Tangled web of blame
Western Cape community safety minister Lennit Max’s PA, Patricia Lloyd, and office manager Nicolette Van Zyl-Gous were “ganging up to protect their jobs” by denying allegations that Max had made sexual advances to them, Max’s axed spokesperson, Julian Jansen, claimed this week.
Punted as a possible replacement for the Democratic Alliance’s provincial leader, Theuns Botha, Max’s chances looked dim last week when a former Lansdowne police clerk, Belinda Petersen, claimed she had had sex with him in exchange for legal advice in a disciplinary hearing she faced at work three years ago.
An advocate, Max has denied the sensational claim, saying he withdrew from her case when Petersen made sexual advances to him. Max’s woes appeared to deepen this week when it emerged that Jansen had written to Western Cape Premier Helen Zille alleging that his former boss made sexual advances to Lloyd, who had confided in him, and Van Zyl-Gous.
Both women, who are married, told the Mail & Guardian that the allegations were false and embarrassing. Told of Jansen’s letter to Zille, they said they asked for a meeting with her to set the record straight.
“There has been no impropriety and Lennit Max did not make any advances to me,” Lloyd said.
Van Zyl-Gous said that while lurid headlines dominated the press in the past week, they were trying to focus on their work. “It’s business as usual in this office,” she said. “All the urgent stuff is being handled by the premier.”
Asked if Max had made advances to her, Van Zyl-Gous said: “Personally towards me, never.”
Jansen is appealing against his dismissal in February. A former teacher for 18 years and journalist for three, he was accused of neglecting his duties and found guilty on four charges by a disciplinary committee. But he claims Max charged him because of “extremely stressful” undercurrents in the office.
Jansen claims Max had once told him he had placed a camera in a pen on his desk and had footage of Jansen and Van Zyl-Gous in a compromising position. Max had also sent him text messages asking whether he had had sex with Van Zyl-Gous, Jansen said, as well as insisting that he explain to the staff that there was no affair and publicly apologise for spending so much time with Van Zyl-Gous.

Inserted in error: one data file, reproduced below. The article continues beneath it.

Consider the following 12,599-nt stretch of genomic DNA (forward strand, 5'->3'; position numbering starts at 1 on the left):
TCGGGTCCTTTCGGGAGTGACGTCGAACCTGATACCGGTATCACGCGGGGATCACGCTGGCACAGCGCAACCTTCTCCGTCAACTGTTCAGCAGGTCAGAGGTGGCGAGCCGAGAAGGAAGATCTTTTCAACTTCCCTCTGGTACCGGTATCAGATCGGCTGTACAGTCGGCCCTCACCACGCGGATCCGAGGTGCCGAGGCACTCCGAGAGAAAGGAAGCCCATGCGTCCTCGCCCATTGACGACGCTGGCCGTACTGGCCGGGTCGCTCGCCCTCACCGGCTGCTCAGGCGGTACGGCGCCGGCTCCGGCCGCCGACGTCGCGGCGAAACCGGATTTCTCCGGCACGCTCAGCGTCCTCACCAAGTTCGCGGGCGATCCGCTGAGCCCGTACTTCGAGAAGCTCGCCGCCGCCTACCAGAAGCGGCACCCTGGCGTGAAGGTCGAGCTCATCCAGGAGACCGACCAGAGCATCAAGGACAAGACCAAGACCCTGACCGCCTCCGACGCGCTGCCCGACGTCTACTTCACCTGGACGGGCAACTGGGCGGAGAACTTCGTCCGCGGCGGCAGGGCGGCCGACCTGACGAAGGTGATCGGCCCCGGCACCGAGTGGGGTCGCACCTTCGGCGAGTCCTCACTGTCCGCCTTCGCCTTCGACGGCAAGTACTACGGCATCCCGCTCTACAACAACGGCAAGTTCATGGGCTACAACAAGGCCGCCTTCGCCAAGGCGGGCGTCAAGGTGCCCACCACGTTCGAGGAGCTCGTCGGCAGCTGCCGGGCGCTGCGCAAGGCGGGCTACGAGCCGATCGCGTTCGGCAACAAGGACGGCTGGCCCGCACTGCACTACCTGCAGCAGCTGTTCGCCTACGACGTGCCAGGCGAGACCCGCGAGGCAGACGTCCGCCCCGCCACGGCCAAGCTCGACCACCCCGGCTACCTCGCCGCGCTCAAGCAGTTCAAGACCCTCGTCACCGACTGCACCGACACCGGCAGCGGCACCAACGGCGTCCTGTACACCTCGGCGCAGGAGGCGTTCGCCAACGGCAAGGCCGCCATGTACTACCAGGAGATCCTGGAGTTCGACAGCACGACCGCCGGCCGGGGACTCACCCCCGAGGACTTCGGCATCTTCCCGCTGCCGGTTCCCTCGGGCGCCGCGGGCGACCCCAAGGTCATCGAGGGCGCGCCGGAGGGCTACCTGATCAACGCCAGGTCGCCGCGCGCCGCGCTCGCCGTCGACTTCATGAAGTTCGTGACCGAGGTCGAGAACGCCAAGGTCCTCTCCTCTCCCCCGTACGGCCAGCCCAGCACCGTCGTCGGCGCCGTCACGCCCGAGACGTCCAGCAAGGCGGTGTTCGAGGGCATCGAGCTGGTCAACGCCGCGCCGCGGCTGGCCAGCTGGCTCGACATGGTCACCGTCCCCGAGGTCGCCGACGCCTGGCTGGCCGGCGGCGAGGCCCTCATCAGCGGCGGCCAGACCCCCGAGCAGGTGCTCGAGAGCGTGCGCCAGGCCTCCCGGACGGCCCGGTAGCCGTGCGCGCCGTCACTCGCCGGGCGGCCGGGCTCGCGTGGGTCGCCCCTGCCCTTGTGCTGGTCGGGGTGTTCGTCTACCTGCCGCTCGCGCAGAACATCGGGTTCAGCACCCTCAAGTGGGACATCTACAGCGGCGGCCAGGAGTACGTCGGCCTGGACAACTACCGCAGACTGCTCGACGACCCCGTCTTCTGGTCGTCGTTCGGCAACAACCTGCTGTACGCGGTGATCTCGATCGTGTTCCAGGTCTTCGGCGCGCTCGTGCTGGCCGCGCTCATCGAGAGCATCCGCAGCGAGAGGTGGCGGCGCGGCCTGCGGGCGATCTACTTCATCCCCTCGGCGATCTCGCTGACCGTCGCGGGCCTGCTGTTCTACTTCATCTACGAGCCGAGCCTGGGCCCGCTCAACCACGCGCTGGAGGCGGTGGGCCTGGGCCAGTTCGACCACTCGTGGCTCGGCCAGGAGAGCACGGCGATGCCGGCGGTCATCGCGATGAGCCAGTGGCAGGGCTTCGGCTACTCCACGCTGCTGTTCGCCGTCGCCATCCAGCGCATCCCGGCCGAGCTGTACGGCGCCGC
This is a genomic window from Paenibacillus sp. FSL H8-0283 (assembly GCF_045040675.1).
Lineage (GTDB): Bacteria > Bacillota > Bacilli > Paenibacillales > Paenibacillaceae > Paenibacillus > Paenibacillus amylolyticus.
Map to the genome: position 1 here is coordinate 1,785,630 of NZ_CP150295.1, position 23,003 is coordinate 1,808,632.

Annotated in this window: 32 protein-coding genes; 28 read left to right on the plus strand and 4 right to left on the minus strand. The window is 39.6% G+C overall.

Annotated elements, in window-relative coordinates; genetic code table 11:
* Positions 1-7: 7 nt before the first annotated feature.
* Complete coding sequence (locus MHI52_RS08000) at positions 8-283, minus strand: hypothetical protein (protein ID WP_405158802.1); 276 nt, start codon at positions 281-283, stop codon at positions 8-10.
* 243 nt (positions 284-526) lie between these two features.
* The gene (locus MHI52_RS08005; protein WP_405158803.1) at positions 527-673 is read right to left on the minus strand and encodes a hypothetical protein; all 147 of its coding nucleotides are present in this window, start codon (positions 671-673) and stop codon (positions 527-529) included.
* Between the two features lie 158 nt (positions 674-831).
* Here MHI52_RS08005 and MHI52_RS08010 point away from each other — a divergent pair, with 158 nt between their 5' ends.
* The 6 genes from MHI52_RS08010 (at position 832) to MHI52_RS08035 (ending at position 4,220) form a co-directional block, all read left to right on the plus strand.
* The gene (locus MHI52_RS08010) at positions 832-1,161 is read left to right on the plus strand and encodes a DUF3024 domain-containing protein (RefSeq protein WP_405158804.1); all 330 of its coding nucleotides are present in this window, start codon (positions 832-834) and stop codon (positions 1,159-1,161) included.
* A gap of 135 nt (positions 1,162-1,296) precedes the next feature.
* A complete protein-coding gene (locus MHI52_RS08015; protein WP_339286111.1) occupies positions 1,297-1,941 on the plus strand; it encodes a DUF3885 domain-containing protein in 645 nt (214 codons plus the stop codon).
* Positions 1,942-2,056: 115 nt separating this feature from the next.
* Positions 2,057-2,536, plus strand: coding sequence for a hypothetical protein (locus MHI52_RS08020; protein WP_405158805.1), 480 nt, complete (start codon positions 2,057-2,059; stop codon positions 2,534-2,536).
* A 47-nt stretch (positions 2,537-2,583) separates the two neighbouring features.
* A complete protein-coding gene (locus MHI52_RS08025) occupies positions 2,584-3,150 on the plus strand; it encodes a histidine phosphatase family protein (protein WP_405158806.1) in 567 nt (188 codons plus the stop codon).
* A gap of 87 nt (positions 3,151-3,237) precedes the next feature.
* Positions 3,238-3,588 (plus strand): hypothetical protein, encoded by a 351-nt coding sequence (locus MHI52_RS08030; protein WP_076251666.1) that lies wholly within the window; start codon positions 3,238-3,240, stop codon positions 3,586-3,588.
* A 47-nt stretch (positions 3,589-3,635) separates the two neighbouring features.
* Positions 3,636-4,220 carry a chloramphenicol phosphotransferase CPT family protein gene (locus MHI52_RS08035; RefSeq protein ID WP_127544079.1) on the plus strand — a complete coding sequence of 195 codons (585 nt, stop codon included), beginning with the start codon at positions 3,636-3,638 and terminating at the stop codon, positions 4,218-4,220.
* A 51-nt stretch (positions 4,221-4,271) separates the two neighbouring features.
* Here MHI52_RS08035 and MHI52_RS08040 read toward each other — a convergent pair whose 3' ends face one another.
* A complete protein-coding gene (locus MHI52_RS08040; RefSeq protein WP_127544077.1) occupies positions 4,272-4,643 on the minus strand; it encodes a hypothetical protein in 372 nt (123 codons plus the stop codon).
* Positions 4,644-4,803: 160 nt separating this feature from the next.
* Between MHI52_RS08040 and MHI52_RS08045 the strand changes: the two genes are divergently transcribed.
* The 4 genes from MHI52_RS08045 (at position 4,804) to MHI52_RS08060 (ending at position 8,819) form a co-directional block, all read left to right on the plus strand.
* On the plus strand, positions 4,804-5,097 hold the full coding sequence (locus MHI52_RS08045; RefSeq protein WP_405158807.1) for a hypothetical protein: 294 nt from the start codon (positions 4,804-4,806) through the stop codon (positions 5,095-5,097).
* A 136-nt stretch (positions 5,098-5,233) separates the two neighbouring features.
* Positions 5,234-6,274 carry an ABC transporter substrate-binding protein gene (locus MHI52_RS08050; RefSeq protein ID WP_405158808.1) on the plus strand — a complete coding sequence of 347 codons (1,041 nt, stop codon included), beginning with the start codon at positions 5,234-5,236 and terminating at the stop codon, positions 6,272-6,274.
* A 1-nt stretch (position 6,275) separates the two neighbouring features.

Max could not be reached for comment, but Van Zyl-Gous said: “That is unfortunately not true. I know minister Max denied spying on the two of us, as there was never any form of intimacy between me and Jansen,” she said. “I don’t know why Jansen is making these claims.”
Van Zyl-Gous said she did not want to tarnish Jansen’s professional integrity, but had to defend herself. She believed that he might feel aggrieved because she had given him written and verbal reprimands because his performance was substandard.
Jansen said he had done “a fair and good job” after becoming Max’s spokesperson last July. “But I always felt under threat, because doubt and mistrust always permeated the office.” He said his tenure had been “sad and traumatic” and he had been placed on antidepressants after his suspension.
Max was granted special leave on full pay to deal with the controversy. He has threatened lawsuits against Jansen and various journalists and newspapers. He has also insisted that he could not have fathered a love child with Petersen because of an undisclosed medical condition.
Lodging a complaint of extortion against Petersen at the Cape Town police station last week, he said she had threatened to leak her story to a tabloid newspaper if he did not hire her as his spokesperson.
While Western Cape police commissioner before his ministerial appointment, Max was linked to two sexual harassment cases. The allegations were investigated and found to be without substance, he said in a statement, and in both cases, they followed disciplinary action against the complainants.
Insisting that the latest saga was part of a smear campaign, he described Jansen as “an aggrieved individual” who would soon be issued with legal papers “to afford him the opportunity” to prove his allegations.